Irritable bowel syndrome and diet – NHS – NICE

What is irritable bowel syndrome (IBS)?

IBS is a very common condition. It describes a wide range of symptoms that vary from one person to another and can be worse for some people than others.

The most common symptoms are:
wind and/or bloating
• diarrhoea or constipation, or both
• low abdominal pain, which may ease after opening the bowels or be accompanied by a change in bowel habit or stool appearance
• passing mucus
• feeling the need to open the bowels even after having just been to the toilet
• a feeling of urgency
• feeling that your symptoms are worse after eating.

If you have any of the following symptoms consult your doctor immediately:
unintentional and unexplained weight loss; rectal bleeding; a family history of bowel or ovarian cancer; if you are over 60 years old, a change in bowel habit to looser and/or more frequent stools for more than 6 weeks. Before attempting to manage symptoms via your diet, it is important to rule our other medical conditions, and to have a diagnosis established by your doctor or healthcare professional.

Ensure that you:
• eat regular meals
• do not skip meals or eat late at night
• take your time when eating meals
• sit down to eat and chew your food well
• take regular exercise – for example, walking, cycling or swimming
• make time to relax.

Helpful hints:
• keep a food and symptom diary to see if diet affects your symptoms. Remember symptoms may not be caused by the food you have just eaten, but what you ate earlier that day or the day before.
• give your bowels time to adjust to any changes that you make.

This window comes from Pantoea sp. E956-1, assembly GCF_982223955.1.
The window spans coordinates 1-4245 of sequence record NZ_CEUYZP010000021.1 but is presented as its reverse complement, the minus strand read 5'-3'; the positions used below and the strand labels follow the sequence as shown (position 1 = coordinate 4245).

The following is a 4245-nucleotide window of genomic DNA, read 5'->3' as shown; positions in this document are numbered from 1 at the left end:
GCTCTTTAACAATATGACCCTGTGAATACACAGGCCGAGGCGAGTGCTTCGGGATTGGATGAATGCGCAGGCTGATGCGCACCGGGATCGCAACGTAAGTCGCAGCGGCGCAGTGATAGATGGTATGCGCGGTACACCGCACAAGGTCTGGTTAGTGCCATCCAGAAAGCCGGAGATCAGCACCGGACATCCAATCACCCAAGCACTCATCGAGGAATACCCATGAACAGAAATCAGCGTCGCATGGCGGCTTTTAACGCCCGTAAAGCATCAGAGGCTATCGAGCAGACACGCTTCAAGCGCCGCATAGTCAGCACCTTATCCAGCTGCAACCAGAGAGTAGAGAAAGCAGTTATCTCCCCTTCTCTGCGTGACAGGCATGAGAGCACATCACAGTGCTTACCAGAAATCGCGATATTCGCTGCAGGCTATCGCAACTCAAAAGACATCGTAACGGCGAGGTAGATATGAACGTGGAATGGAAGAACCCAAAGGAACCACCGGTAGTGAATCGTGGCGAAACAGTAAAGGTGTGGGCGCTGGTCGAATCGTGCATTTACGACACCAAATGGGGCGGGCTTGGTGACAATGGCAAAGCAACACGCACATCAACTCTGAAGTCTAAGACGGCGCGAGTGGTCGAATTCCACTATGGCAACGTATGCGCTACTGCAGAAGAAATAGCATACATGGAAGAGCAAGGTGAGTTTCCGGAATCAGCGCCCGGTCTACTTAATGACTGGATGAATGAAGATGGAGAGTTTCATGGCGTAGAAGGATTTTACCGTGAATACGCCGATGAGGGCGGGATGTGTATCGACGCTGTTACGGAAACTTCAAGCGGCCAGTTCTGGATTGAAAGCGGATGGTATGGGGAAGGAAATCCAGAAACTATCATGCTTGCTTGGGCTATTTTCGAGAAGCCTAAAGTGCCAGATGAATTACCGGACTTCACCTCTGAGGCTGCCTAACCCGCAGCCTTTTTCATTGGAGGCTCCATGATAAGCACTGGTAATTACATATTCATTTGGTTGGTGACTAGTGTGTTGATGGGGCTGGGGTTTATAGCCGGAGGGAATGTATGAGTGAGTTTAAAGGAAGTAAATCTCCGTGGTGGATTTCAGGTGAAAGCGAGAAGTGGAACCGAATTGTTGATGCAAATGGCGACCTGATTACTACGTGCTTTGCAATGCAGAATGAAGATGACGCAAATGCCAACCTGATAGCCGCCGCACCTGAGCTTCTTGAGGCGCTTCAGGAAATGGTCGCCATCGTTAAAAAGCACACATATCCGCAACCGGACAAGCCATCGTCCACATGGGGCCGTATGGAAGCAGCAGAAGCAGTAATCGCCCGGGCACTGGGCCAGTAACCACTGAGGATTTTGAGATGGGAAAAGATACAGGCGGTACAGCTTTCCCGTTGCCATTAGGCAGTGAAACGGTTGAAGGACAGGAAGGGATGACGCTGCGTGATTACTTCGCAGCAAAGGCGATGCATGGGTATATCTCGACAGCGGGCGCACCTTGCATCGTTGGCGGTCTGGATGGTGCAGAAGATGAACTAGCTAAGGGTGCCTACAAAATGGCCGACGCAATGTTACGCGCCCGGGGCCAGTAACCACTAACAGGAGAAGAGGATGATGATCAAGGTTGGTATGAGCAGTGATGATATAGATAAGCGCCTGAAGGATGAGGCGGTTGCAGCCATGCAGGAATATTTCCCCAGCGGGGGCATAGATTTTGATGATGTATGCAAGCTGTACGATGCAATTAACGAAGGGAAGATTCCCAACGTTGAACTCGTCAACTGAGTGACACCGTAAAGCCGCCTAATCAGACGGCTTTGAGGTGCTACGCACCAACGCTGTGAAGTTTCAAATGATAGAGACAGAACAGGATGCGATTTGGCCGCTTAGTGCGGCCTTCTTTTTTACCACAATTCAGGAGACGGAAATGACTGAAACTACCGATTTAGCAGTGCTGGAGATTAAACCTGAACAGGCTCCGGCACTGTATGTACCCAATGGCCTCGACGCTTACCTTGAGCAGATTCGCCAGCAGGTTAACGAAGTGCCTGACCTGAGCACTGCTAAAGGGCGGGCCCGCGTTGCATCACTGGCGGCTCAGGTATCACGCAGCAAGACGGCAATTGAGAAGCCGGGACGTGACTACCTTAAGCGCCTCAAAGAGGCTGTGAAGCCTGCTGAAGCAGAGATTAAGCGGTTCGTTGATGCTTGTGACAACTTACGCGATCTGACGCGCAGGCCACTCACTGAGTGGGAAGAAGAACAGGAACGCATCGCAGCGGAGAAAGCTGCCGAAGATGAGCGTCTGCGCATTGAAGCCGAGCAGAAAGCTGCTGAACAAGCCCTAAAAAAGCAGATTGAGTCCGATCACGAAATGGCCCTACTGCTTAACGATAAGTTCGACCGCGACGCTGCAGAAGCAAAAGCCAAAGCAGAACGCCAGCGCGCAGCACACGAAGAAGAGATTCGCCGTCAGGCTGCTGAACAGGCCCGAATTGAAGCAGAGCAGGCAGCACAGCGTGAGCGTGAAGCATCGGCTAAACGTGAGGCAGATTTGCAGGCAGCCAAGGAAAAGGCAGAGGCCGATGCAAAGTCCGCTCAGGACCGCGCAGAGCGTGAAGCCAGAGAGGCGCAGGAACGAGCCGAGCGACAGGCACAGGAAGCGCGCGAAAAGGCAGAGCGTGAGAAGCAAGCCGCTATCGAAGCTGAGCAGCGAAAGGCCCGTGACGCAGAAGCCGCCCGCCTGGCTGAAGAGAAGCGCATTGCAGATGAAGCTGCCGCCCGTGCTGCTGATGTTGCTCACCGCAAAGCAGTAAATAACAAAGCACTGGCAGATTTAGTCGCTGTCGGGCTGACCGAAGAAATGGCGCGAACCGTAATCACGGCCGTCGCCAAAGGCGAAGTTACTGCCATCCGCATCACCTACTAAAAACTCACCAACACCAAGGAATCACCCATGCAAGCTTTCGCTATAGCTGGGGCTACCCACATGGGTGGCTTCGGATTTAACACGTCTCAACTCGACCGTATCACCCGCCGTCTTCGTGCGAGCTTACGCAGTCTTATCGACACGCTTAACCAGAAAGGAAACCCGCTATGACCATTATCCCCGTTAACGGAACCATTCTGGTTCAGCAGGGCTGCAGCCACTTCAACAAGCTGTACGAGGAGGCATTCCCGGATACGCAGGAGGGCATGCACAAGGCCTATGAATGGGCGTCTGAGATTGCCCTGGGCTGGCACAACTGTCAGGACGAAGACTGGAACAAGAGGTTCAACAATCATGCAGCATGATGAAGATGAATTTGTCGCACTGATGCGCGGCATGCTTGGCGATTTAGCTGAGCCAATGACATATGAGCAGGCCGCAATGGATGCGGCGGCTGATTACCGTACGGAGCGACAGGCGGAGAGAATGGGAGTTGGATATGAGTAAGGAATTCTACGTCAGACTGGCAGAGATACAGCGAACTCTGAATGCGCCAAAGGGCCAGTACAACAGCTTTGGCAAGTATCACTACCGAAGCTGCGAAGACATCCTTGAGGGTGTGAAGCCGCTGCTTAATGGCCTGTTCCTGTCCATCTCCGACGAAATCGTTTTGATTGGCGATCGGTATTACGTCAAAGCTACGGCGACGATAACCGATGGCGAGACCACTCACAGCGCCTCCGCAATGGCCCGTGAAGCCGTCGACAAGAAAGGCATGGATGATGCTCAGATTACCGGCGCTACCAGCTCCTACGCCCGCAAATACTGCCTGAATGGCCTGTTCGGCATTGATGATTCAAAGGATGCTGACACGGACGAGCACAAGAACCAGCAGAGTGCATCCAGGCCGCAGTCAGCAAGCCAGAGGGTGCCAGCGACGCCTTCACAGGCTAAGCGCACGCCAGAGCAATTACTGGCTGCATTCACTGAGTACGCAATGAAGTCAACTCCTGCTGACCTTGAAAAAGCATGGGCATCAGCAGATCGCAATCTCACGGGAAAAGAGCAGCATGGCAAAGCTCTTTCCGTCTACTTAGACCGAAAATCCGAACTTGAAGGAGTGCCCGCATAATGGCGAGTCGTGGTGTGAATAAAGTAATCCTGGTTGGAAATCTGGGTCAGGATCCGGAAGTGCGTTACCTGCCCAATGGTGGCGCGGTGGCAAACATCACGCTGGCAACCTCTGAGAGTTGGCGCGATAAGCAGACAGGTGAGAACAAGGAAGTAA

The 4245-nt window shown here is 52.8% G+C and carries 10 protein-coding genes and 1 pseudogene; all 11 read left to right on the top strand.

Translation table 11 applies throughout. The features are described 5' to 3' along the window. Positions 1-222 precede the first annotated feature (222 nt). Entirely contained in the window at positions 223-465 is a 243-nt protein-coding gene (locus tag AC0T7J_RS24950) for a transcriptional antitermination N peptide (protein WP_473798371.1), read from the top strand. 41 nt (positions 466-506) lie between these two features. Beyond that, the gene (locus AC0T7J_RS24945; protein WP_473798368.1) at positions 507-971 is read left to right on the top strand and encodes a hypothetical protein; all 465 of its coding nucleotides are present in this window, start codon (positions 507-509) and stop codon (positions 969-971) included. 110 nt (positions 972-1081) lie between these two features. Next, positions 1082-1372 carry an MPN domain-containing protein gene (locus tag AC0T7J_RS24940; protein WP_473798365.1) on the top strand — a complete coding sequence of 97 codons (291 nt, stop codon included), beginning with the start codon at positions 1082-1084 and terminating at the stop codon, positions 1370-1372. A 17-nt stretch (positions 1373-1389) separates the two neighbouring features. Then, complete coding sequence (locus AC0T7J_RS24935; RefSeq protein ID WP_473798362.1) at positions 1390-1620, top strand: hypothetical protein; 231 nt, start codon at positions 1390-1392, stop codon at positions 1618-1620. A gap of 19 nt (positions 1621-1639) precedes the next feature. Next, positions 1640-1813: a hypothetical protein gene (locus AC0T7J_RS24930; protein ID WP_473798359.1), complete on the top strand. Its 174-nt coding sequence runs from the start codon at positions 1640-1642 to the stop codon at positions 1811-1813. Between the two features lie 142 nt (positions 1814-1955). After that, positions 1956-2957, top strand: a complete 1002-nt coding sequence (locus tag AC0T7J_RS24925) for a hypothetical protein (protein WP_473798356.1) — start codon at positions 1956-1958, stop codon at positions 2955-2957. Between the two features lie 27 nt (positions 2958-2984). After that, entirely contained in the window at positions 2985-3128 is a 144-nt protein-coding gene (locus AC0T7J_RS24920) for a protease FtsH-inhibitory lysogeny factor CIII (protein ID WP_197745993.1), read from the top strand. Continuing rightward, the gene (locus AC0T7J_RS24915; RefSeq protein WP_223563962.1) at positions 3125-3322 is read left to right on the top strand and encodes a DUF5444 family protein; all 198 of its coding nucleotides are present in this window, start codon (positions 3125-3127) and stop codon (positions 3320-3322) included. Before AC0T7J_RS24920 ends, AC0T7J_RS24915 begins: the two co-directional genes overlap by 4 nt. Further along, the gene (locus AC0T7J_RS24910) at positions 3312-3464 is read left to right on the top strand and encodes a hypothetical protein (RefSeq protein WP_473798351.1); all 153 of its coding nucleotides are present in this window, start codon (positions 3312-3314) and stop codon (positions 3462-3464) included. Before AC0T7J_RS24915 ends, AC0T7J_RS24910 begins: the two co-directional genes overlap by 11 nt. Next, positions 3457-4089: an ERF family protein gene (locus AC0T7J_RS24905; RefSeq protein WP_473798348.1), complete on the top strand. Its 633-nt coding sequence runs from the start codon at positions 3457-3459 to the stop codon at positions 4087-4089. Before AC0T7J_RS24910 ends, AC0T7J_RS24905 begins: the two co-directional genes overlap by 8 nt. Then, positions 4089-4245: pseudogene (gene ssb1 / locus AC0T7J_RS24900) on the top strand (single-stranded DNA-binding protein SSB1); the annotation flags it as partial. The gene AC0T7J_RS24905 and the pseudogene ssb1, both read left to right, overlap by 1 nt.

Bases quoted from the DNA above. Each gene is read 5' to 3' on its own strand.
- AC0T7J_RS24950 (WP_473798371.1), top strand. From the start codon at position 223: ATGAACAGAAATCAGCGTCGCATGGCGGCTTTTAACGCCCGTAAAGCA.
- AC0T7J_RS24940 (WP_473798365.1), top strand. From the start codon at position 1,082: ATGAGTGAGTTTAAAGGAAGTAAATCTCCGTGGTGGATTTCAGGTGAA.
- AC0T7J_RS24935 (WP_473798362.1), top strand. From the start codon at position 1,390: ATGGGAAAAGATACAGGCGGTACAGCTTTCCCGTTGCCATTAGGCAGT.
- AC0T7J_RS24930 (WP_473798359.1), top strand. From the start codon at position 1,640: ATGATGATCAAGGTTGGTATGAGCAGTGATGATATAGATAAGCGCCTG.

Make changes according to your current symptoms

For symptoms of wind and bloating
• Limit fruit to 3 portions a day (including up to 1 portion of dried fruit if wanted) and fruit juice to 1 small glass a day. Remember to make up the recommended ‘5 a day’ with vegetables.
• Try reducing your intake of resistant starches (see below). • Oats and golden linseeds may also help with symptoms of wind and bloating. • If you wish to try ‘probiotics’ the information under ‘symptoms of diarrhoea’ overleaf may be useful.

Fresh fruit = 80 g
How much is 1 portion of fruit or vegetables?
• 1 apple, banana, pear, orange or similar sized fruit,
• 1⁄2 grapefruit, 1 slice of large fruit (melon, pineapple)
• 2 plums
• a handful of grapes, cherries, berries
• 3 heaped tablespoons fruit salad (fresh, tinned, stewed)

Dried fruit = 25 g

• 1 heaped tablespoon raisins, figs, apricots

Vegetables = 80 g

• 3 heaped tablespoons raw, cooked, frozen or tinned vegetables
• a dessert bowl of salad

Resistant starches

These are the starches in foods that are not completely digested by the body. They enter the bowel where they ferment and produce gas. Try reducing your intake of the following foods:
• pulses, whole grains, sweetcorn, green bananas and muesli that contains bran
• undercooked or reheated potato or maize/corn – instead eat them freshly cooked and still hot
• oven chips, crisps, potato waffles, fried rice – choose baked potatoes or boiled rice
• part-baked and reheated breads, such as garlic bread, pizza base – choose fresh breads
• processed food such as potato or pasta salad, or manufactured biscuits and cakes
• ready meals containing pasta or potato, such as lasagne, shepherd’s pie, macaroni cheese • dried pasta – use fresh pasta instead.